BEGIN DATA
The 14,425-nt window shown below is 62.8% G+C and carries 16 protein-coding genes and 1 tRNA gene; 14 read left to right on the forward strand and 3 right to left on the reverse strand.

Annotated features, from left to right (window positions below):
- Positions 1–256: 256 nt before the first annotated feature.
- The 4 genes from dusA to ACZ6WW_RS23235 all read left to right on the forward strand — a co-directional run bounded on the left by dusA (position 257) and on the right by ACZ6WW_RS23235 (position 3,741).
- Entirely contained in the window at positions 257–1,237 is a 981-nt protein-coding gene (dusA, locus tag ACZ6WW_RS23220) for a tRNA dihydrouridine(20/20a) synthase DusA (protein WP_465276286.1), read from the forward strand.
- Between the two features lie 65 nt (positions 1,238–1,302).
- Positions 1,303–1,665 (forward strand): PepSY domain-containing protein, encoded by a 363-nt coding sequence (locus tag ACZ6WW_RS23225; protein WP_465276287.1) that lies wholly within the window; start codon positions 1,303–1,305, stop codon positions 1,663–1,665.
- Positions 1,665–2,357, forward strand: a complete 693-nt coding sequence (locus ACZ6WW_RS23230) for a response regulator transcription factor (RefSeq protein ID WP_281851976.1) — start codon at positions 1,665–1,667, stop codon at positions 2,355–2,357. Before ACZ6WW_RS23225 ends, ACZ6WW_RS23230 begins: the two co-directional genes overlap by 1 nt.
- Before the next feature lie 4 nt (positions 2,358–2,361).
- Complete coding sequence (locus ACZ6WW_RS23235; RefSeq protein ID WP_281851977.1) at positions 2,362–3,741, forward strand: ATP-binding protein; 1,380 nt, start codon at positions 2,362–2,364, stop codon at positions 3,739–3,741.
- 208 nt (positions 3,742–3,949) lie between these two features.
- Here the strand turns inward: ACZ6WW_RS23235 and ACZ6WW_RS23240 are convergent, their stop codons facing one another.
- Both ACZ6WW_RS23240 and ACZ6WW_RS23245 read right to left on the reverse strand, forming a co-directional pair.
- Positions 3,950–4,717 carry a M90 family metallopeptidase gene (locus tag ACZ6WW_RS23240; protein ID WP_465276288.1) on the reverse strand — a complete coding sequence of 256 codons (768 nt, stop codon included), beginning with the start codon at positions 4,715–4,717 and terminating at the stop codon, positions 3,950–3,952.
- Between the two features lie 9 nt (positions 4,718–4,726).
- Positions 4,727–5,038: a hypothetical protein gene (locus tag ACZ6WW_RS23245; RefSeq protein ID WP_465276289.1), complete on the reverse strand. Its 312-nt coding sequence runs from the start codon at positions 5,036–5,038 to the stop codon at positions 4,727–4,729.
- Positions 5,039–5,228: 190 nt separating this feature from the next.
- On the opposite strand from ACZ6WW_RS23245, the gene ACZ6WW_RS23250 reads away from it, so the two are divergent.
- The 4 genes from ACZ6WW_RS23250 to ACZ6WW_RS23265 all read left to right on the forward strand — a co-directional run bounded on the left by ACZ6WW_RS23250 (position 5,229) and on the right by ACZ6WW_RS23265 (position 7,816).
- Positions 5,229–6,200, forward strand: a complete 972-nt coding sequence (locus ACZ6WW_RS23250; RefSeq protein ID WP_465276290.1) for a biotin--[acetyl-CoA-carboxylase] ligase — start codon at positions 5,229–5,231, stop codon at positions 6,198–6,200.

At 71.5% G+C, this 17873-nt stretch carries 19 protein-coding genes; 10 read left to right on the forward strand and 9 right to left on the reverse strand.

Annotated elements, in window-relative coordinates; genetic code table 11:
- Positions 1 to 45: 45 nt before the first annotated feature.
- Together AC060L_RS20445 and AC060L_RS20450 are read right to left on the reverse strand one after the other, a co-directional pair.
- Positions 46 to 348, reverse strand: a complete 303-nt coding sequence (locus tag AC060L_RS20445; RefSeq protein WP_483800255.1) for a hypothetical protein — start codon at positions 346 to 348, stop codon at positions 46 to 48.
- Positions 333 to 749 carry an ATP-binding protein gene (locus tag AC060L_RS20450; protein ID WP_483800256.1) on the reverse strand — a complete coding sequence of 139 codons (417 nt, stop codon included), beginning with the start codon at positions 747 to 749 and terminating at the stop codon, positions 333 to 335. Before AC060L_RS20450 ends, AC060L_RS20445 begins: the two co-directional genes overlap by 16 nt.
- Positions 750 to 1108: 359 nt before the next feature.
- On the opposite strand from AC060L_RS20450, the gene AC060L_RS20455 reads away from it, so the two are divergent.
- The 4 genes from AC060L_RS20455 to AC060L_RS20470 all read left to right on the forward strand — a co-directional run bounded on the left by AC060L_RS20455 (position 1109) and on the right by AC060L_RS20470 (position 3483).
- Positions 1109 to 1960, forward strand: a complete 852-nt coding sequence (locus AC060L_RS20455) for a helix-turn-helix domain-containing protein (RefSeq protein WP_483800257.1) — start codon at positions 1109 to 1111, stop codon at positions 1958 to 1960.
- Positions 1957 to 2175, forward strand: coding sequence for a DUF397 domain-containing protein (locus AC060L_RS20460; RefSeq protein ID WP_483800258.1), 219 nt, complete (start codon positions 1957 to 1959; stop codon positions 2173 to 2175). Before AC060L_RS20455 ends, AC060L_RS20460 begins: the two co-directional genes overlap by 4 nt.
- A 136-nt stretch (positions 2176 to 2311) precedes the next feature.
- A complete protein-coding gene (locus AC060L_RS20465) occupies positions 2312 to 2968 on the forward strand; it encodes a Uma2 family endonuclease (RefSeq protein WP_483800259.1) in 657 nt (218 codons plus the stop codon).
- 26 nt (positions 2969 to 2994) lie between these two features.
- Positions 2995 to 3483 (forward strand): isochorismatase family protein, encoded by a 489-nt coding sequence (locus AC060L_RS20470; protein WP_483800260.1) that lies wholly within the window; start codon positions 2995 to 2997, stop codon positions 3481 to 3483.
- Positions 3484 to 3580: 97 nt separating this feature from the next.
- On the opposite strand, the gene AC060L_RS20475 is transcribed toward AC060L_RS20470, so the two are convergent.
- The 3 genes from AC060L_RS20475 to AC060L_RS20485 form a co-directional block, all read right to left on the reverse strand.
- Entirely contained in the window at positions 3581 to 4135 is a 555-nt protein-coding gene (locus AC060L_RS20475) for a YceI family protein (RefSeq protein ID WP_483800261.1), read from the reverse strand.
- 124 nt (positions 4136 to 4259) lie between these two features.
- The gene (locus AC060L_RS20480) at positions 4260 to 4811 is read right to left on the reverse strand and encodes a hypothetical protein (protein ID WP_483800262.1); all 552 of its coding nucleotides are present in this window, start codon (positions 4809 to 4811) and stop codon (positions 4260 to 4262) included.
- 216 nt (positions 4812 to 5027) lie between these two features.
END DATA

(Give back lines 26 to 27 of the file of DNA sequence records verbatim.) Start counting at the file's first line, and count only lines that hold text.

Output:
- Positions 333 to 749 carry an ATP-binding protein gene (locus tag AC060L_RS20450; protein ID WP_483800256.1) on the reverse strand — a complete coding sequence of 139 codons (417 nt, stop codon included), beginning with the start codon at positions 747 to 749 and terminating at the stop codon, positions 333 to 335. Before AC060L_RS20450 ends, AC060L_RS20445 begins: the two co-directional genes overlap by 16 nt.
- Positions 750 to 1108: 359 nt before the next feature.